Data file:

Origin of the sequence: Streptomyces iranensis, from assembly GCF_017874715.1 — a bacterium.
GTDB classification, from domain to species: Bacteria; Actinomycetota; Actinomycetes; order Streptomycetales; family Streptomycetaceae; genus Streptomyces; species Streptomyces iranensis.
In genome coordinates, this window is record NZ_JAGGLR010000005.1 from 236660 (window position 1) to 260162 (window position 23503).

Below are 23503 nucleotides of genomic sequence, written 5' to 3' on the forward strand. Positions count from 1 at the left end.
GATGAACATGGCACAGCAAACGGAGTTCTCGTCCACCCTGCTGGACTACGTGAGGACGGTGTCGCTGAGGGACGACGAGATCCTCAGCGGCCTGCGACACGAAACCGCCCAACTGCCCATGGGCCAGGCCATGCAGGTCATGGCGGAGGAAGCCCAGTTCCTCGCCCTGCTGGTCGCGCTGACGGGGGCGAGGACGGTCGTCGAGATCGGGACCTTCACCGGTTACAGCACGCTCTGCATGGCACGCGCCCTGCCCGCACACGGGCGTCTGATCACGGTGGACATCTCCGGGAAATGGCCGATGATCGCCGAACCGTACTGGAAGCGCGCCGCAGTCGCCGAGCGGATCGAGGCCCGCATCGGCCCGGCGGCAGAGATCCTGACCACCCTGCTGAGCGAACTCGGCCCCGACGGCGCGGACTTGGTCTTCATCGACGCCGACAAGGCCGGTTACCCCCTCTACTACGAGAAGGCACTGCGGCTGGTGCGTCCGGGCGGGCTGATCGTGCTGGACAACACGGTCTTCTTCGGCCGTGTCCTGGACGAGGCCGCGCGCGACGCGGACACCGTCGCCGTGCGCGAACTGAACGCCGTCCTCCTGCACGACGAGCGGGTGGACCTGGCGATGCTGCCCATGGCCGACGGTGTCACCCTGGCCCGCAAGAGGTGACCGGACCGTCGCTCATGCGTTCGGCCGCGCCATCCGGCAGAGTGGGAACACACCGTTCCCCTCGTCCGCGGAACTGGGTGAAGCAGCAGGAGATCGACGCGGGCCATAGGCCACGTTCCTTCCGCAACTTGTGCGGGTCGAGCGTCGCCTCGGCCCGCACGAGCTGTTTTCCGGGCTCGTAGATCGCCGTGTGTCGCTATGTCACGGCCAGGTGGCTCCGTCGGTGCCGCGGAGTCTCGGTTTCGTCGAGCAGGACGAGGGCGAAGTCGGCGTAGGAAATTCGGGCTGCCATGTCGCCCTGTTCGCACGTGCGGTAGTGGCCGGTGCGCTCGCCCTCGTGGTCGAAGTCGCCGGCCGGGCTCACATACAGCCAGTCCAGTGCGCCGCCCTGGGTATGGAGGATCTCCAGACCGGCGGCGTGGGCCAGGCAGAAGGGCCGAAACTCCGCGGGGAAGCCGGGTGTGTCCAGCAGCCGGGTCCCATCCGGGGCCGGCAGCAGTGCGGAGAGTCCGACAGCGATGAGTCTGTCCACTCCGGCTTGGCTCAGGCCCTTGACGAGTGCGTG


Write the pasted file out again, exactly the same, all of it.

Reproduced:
Origin of the sequence: Streptomyces iranensis, from assembly GCF_017874715.1 — a bacterium.
GTDB classification, from domain to species: Bacteria; Actinomycetota; Actinomycetes; order Streptomycetales; family Streptomycetaceae; genus Streptomyces; species Streptomyces iranensis.
In genome coordinates, this window is record NZ_JAGGLR010000005.1 from 236660 (window position 1) to 260162 (window position 23503).

Below are 23503 nucleotides of genomic sequence, written 5' to 3' on the forward strand. Positions count from 1 at the left end.
GATGAACATGGCACAGCAAACGGAGTTCTCGTCCACCCTGCTGGACTACGTGAGGACGGTGTCGCTGAGGGACGACGAGATCCTCAGCGGCCTGCGACACGAAACCGCCCAACTGCCCATGGGCCAGGCCATGCAGGTCATGGCGGAGGAAGCCCAGTTCCTCGCCCTGCTGGTCGCGCTGACGGGGGCGAGGACGGTCGTCGAGATCGGGACCTTCACCGGTTACAGCACGCTCTGCATGGCACGCGCCCTGCCCGCACACGGGCGTCTGATCACGGTGGACATCTCCGGGAAATGGCCGATGATCGCCGAACCGTACTGGAAGCGCGCCGCAGTCGCCGAGCGGATCGAGGCCCGCATCGGCCCGGCGGCAGAGATCCTGACCACCCTGCTGAGCGAACTCGGCCCCGACGGCGCGGACTTGGTCTTCATCGACGCCGACAAGGCCGGTTACCCCCTCTACTACGAGAAGGCACTGCGGCTGGTGCGTCCGGGCGGGCTGATCGTGCTGGACAACACGGTCTTCTTCGGCCGTGTCCTGGACGAGGCCGCGCGCGACGCGGACACCGTCGCCGTGCGCGAACTGAACGCCGTCCTCCTGCACGACGAGCGGGTGGACCTGGCGATGCTGCCCATGGCCGACGGTGTCACCCTGGCCCGCAAGAGGTGACCGGACCGTCGCTCATGCGTTCGGCCGCGCCATCCGGCAGAGTGGGAACACACCGTTCCCCTCGTCCGCGGAACTGGGTGAAGCAGCAGGAGATCGACGCGGGCCATAGGCCACGTTCCTTCCGCAACTTGTGCGGGTCGAGCGTCGCCTCGGCCCGCACGAGCTGTTTTCCGGGCTCGTAGATCGCCGTGTGTCGCTATGTCACGGCCAGGTGGCTCCGTCGGTGCCGCGGAGTCTCGGTTTCGTCGAGCAGGACGAGGGCGAAGTCGGCGTAGGAAATTCGGGCTGCCATGTCGCCCTGTTCGCACGTGCGGTAGTGGCCGGTGCGCTCGCCCTCGTGGTCGAAGTCGCCGGCCGGGCTCACATACAGCCAGTCCAGTGCGCCGCCCTGGGTATGGAGGATCTCCAGACCGGCGGCGTGGGCCAGGCAGAAGGGCCGAAACTCCGCGGGGAAGCCGGGTGTGTCCAGCAGCCGGGTCCCATCCGGGGCCGGCAGCAGTGCGGAGAGTCCGACAGCGATGAGTCTGTCCACTCCGGCTTGGCTCAGGCCCTTGACGAGTGCGTG